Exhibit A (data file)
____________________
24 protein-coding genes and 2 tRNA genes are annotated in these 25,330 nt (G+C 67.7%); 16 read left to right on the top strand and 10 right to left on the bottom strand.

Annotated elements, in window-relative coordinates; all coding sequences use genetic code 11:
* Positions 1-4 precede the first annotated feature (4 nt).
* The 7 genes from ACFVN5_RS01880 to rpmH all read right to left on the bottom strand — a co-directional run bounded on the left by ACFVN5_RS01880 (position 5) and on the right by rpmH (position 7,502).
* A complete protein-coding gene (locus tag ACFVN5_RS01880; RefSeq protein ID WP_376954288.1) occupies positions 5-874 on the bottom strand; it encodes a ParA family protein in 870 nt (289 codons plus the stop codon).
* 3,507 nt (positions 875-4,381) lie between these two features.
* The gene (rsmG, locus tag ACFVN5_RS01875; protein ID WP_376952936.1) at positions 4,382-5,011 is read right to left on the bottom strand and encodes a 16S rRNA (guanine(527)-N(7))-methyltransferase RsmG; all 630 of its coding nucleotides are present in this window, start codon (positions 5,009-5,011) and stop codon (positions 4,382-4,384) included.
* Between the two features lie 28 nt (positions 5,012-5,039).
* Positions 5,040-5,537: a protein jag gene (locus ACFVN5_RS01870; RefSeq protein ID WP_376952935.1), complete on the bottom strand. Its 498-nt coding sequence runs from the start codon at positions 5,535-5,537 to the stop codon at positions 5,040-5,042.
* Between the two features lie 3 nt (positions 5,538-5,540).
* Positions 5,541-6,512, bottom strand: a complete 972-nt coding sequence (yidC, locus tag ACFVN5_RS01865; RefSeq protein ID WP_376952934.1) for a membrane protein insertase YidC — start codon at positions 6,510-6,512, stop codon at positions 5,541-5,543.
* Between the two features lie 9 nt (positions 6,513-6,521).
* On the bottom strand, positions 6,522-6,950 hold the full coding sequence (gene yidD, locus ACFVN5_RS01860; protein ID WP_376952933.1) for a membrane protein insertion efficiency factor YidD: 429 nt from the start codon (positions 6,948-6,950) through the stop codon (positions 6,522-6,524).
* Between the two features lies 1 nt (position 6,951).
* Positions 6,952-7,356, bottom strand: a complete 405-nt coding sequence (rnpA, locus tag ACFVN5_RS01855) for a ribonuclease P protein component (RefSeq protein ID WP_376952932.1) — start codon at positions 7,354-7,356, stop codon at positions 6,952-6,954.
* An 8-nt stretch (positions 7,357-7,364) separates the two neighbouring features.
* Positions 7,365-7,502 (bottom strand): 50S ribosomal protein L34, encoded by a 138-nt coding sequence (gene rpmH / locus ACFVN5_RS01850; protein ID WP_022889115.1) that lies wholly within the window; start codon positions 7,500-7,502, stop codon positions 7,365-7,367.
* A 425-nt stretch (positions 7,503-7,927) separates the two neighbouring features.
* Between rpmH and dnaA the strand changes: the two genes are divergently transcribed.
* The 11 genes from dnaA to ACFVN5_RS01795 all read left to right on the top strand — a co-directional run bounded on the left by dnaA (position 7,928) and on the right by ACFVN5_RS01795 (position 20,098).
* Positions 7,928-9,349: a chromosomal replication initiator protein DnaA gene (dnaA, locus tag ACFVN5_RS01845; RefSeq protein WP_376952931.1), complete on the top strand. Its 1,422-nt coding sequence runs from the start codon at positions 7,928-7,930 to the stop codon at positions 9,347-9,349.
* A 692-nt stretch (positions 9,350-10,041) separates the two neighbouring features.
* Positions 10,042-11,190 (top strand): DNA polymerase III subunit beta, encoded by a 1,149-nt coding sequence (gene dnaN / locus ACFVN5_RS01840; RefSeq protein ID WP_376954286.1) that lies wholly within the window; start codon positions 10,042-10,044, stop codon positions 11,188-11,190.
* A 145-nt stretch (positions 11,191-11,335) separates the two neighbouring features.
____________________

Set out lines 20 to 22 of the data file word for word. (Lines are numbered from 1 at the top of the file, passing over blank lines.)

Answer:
* The 11 genes from dnaA to ACFVN5_RS01795 all read left to right on the top strand — a co-directional run bounded on the left by dnaA (position 7,928) and on the right by ACFVN5_RS01795 (position 20,098).
* Positions 7,928-9,349: a chromosomal replication initiator protein DnaA gene (dnaA, locus tag ACFVN5_RS01845; RefSeq protein WP_376952931.1), complete on the top strand. Its 1,422-nt coding sequence runs from the start codon at positions 7,928-7,930 to the stop codon at positions 9,347-9,349.
* A 692-nt stretch (positions 9,350-10,041) separates the two neighbouring features.